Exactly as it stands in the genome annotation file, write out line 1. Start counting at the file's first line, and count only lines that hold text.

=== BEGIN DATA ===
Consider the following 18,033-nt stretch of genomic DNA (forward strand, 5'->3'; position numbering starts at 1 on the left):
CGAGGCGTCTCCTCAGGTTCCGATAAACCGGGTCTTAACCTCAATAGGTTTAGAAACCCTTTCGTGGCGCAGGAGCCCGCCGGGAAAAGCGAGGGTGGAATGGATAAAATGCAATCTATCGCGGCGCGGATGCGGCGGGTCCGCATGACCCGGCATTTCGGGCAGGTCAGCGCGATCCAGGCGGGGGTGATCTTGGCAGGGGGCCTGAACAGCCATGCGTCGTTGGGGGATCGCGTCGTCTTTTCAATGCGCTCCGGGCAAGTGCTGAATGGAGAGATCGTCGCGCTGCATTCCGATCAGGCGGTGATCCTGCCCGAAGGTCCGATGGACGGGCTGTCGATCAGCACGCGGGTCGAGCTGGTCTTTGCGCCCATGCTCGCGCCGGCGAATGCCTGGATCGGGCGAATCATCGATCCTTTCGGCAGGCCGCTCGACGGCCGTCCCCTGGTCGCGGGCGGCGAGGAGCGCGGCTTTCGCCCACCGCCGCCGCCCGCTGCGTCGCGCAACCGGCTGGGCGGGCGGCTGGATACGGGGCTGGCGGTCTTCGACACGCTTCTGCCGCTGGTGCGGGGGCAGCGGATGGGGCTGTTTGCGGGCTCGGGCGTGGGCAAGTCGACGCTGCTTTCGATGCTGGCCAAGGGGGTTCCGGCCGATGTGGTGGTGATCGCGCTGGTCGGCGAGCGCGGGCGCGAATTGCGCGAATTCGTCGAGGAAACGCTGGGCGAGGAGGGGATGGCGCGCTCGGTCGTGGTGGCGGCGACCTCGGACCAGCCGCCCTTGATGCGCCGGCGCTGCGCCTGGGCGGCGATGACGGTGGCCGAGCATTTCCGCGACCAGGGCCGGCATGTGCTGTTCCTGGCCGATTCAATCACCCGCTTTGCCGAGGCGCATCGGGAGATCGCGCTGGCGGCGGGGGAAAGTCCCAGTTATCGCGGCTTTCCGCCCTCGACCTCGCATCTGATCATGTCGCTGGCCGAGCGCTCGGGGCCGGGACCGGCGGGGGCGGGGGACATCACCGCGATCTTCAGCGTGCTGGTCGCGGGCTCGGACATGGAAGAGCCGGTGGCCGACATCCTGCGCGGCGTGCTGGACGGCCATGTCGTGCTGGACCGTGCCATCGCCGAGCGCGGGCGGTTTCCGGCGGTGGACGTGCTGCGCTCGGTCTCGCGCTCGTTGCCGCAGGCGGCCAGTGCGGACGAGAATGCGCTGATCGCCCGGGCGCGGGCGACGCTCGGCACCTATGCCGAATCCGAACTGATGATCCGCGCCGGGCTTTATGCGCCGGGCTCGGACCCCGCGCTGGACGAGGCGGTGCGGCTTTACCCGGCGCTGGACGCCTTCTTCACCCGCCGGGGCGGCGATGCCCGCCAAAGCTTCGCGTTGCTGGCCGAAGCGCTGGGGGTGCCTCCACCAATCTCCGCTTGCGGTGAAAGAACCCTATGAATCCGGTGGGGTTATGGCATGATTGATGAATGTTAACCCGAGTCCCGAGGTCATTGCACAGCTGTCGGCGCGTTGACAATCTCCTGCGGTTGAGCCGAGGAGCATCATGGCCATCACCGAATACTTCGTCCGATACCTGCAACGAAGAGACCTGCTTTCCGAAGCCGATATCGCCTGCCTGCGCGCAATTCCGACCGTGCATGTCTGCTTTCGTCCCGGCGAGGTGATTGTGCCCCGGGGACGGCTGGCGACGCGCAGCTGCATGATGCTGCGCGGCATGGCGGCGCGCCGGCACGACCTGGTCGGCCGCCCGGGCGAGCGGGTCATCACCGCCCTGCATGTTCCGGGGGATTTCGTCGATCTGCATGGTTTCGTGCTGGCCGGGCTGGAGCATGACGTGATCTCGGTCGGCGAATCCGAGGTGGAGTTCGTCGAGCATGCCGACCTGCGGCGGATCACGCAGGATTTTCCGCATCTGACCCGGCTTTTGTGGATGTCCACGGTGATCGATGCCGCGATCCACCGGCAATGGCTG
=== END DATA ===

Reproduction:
Consider the following 18,033-nt stretch of genomic DNA (forward strand, 5'->3'; position numbering starts at 1 on the left):